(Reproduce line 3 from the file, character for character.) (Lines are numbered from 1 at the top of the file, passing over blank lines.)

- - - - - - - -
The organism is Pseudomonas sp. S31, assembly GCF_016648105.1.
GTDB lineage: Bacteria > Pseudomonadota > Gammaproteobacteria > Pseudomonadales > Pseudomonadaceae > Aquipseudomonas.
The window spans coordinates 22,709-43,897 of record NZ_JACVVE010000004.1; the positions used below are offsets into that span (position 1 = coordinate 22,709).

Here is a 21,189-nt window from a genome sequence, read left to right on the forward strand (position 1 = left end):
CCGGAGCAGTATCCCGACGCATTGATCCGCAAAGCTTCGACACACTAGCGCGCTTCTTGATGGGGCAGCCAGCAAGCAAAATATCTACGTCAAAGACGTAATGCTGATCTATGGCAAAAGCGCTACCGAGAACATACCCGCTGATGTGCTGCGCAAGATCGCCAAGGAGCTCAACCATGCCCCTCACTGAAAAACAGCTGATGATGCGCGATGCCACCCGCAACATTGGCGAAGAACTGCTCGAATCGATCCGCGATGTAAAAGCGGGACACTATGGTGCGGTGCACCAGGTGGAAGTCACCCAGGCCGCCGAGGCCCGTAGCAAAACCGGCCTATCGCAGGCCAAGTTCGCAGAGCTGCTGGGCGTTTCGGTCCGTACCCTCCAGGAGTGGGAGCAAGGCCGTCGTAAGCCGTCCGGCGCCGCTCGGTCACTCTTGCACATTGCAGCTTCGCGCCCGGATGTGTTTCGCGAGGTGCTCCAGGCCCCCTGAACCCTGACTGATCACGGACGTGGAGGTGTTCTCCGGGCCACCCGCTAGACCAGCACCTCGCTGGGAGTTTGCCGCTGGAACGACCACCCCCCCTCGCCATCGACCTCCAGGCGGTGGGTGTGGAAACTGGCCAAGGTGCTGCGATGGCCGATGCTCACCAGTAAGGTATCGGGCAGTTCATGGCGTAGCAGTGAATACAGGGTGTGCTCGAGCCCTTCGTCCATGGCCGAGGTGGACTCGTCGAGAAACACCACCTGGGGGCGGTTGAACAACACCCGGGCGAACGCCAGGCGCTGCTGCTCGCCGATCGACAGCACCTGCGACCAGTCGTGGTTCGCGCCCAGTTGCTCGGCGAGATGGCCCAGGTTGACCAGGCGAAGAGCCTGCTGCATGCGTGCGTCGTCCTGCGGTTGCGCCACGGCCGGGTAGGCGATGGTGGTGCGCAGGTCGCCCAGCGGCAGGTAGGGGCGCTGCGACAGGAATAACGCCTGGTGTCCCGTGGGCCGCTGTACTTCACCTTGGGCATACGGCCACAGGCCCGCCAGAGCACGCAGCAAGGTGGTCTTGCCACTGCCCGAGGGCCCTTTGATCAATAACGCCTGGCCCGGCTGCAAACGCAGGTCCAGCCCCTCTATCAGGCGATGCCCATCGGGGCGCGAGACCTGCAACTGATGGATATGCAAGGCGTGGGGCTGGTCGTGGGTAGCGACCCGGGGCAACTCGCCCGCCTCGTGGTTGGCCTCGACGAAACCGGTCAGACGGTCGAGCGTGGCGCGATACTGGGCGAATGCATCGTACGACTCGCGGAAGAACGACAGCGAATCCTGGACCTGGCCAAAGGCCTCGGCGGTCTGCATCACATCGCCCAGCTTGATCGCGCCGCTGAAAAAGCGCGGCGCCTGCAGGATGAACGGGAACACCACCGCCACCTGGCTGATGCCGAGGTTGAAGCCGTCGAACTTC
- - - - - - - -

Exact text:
The window spans coordinates 22,709-43,897 of record NZ_JACVVE010000004.1; the positions used below are offsets into that span (position 1 = coordinate 22,709).